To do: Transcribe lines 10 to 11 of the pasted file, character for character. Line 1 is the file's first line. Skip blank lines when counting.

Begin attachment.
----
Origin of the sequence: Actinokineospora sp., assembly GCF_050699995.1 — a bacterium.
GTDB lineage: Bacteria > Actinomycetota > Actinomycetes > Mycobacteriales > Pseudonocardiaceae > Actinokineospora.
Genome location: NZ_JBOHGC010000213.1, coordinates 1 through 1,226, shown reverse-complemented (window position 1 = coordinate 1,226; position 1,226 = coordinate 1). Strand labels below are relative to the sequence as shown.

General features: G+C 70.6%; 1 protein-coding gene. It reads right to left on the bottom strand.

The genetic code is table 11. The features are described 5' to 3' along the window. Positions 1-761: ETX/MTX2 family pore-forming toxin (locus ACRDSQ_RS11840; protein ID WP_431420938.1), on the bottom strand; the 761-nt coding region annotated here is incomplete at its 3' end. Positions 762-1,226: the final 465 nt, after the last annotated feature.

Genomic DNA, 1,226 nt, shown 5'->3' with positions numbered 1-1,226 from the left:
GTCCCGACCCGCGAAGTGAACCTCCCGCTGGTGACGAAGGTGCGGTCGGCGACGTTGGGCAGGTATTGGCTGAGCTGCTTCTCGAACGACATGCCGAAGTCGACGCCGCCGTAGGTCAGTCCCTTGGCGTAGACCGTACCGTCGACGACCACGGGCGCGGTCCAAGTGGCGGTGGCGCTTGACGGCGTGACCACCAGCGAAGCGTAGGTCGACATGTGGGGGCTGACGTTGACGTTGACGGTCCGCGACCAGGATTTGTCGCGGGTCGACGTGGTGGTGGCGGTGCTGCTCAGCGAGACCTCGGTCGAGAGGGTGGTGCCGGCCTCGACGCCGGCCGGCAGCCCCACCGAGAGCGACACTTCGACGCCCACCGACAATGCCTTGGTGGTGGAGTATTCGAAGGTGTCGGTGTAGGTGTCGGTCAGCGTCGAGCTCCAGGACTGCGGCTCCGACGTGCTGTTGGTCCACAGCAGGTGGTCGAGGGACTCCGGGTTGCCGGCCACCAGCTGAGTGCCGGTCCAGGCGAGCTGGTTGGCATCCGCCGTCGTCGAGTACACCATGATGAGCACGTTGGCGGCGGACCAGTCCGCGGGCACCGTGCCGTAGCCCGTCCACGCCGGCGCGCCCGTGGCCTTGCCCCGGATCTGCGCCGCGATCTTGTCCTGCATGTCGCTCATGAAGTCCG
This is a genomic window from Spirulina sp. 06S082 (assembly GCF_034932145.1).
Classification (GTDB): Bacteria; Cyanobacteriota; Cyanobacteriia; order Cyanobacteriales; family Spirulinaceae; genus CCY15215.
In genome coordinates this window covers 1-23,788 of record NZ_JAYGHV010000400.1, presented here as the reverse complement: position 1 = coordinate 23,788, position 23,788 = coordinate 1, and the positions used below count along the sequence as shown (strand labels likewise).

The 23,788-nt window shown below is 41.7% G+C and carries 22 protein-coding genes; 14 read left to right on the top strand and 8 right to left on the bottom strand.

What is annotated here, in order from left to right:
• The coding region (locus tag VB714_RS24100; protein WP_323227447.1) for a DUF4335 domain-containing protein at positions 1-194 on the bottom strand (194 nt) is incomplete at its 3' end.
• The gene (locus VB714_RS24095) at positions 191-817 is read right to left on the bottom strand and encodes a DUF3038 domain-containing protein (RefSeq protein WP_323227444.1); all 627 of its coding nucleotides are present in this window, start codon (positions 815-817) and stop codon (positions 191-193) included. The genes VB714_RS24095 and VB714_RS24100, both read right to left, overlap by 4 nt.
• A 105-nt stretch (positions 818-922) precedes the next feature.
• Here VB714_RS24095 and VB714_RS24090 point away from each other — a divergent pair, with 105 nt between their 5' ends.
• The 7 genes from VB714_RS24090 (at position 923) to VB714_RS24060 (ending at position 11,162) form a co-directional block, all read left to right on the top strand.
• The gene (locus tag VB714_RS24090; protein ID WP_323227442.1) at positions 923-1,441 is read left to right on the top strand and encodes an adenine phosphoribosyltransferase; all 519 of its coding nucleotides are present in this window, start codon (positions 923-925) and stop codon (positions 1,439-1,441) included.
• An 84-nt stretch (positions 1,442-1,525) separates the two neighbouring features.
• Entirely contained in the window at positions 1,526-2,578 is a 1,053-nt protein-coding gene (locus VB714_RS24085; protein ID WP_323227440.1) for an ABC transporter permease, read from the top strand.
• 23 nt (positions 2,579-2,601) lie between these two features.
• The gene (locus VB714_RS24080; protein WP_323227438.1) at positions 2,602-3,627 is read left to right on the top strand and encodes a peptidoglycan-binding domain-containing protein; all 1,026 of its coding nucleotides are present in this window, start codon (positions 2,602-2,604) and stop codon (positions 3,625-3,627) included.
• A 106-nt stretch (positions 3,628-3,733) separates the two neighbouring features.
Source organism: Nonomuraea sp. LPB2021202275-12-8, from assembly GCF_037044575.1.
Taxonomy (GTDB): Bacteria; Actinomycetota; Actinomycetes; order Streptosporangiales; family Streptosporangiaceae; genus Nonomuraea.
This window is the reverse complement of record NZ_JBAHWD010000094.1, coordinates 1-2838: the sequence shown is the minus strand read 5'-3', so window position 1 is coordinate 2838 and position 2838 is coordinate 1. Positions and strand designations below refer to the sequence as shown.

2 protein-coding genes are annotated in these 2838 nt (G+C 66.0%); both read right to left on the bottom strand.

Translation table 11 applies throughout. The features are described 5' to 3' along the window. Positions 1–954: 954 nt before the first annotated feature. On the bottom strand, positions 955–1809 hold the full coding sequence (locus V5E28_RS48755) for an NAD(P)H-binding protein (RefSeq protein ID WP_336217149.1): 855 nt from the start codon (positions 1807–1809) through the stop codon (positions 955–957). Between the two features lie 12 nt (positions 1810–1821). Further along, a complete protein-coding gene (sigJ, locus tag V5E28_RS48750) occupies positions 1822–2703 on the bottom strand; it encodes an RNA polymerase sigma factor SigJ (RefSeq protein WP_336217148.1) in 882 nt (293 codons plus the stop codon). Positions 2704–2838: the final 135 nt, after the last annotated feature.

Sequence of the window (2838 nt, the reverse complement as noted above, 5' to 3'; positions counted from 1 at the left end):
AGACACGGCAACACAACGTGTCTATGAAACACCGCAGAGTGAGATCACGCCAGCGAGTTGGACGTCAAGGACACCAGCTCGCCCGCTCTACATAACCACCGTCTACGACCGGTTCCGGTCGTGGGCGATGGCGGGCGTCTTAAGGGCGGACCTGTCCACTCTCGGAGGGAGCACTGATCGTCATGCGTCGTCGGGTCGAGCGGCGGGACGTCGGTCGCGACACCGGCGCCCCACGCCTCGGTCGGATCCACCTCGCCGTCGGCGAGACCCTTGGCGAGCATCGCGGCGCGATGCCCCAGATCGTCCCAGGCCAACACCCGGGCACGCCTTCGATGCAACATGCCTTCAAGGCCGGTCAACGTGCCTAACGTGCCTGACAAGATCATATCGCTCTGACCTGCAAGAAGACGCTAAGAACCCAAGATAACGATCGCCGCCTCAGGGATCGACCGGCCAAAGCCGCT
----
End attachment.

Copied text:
In genome coordinates this window covers 1-23,788 of record NZ_JAYGHV010000400.1, presented here as the reverse complement: position 1 = coordinate 23,788, position 23,788 = coordinate 1, and the positions used below count along the sequence as shown (strand labels likewise).

The 23,788-nt window shown below is 41.7% G+C and carries 22 protein-coding genes; 14 read left to right on the top strand and 8 right to left on the bottom strand.